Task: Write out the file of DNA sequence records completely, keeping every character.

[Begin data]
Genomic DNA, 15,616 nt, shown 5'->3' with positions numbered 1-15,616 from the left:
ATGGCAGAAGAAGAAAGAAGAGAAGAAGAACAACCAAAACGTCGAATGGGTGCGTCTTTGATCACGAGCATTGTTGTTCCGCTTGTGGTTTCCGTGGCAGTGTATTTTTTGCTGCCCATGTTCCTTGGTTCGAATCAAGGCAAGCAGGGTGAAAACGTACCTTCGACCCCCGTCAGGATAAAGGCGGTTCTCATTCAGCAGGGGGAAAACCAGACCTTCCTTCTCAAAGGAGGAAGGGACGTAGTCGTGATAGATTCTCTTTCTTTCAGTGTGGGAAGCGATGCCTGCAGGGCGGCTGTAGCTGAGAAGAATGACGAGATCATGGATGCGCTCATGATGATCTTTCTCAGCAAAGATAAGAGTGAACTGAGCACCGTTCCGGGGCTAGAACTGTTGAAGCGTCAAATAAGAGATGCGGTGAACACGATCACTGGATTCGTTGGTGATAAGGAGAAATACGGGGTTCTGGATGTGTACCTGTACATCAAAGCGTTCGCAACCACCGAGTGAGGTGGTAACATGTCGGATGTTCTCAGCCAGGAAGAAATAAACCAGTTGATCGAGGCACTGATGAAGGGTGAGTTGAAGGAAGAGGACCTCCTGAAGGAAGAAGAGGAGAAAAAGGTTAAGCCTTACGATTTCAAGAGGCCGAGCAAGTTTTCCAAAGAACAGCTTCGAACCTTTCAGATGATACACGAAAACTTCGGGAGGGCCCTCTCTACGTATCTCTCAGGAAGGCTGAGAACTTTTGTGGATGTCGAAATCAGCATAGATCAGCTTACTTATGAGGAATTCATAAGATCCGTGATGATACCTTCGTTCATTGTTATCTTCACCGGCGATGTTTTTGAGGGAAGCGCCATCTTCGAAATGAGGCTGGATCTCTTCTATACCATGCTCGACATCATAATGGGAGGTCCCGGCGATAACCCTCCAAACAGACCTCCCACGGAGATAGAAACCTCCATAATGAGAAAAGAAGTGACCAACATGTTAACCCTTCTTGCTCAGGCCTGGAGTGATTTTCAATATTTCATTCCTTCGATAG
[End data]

Genomic DNA, 15,616 nt, shown 5'->3' with positions numbered 1-15,616 from the left:
ATGGCAGAAGAAGAAAGAAGAGAAGAAGAACAACCAAAACGTCGAATGGGTGCGTCTTTGATCACGAGCATTGTTGTTCCGCTTGTGGTTTCCGTGGCAGTGTATTTTTTGCTGCCCATGTTCCTTGGTTCGAATCAAGGCAAGCAGGGTGAAAACGTACCTTCGACCCCCGTCAGGATAAAGGCGGTTCTCATTCAGCAGGGGGAAAACCAGACCTTCCTTCTCAAAGGAGGAAGGGACGTAGTCGTGATAGATTCTCTTTCTTTCAGTGTGGGAAGCGATGCCTGCAGGGCGGCTGTAGCTGAGAAGAATGACGAGATCATGGATGCGCTCATGATGATCTTTCTCAGCAAAGATAAGAGTGAACTGAGCACCGTTCCGGGGCTAGAACTGTTGAAGCGTCAAATAAGAGATGCGGTGAACACGATCACTGGATTCGTTGGTGATAAGGAGAAATACGGGGTTCTGGATGTGTACCTGTACATCAAAGCGTTCGCAACCACCGAGTGAGGTGGTAACATGTCGGATGTTCTCAGCCAGGAAGAAATAAACCAGTTGATCGAGGCACTGATGAAGGGTGAGTTGAAGGAAGAGGACCTCCTGAAGGAAGAAGAGGAGAAAAAGGTTAAGCCTTACGATTTCAAGAGGCCGAGCAAGTTTTCCAAAGAACAGCTTCGAACCTTTCAGATGATACACGAAAACTTCGGGAGGGCCCTCTCTACGTATCTCTCAGGAAGGCTGAGAACTTTTGTGGATGTCGAAATCAGCATAGATCAGCTTACTTATGAGGAATTCATAAGATCCGTGATGATACCTTCGTTCATTGTTATCTTCACCGGCGATGTTTTTGAGGGAAGCGCCATCTTCGAAATGAGGCTGGATCTCTTCTATACCATGCTCGACATCATAATGGGAGGTCCCGGCGATAACCCTCCAAACAGACCTCCCACGGAGATAGAAACCTCCATAATGAGAAAAGAAGTGACCAACATGTTAACCCTTCTTGCTCAGGCCTGGAGTGATTTTCAATATTTCATTCCTTCGATAG